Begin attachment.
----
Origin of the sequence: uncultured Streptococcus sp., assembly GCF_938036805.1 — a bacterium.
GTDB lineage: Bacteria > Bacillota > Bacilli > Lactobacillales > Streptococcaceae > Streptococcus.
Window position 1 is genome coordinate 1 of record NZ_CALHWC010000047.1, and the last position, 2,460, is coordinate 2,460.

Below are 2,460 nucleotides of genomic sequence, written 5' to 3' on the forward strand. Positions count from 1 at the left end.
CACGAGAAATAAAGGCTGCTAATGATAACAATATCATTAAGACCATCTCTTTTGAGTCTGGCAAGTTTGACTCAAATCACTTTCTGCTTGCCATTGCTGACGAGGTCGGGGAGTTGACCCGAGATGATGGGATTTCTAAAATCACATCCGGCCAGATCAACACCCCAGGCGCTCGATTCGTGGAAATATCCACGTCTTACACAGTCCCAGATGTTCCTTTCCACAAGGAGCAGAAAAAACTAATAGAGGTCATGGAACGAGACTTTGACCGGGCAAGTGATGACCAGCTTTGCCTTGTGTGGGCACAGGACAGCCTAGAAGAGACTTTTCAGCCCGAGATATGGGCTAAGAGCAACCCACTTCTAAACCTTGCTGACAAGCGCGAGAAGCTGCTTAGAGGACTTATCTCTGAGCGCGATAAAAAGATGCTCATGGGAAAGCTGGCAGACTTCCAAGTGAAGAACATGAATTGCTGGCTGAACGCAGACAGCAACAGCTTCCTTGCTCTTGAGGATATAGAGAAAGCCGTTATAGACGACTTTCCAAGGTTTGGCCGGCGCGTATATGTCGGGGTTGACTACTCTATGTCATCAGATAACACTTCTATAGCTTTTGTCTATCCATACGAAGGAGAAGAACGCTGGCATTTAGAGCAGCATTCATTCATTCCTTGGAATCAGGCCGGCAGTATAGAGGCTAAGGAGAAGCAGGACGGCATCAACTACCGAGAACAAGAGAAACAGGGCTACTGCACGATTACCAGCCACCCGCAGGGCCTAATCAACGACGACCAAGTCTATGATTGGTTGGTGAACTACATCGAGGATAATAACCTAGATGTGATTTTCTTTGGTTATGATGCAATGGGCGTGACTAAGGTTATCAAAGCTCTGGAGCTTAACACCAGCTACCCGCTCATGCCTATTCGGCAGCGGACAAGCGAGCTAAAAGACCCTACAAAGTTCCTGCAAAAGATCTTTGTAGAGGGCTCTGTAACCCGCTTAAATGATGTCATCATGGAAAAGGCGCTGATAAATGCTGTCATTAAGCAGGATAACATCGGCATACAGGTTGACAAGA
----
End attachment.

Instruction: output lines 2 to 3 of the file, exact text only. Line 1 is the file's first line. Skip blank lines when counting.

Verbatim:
GTDB lineage: Bacteria > Bacillota > Bacilli > Lactobacillales > Streptococcaceae > Streptococcus.
Window position 1 is genome coordinate 1 of record NZ_CALHWC010000047.1, and the last position, 2,460, is coordinate 2,460.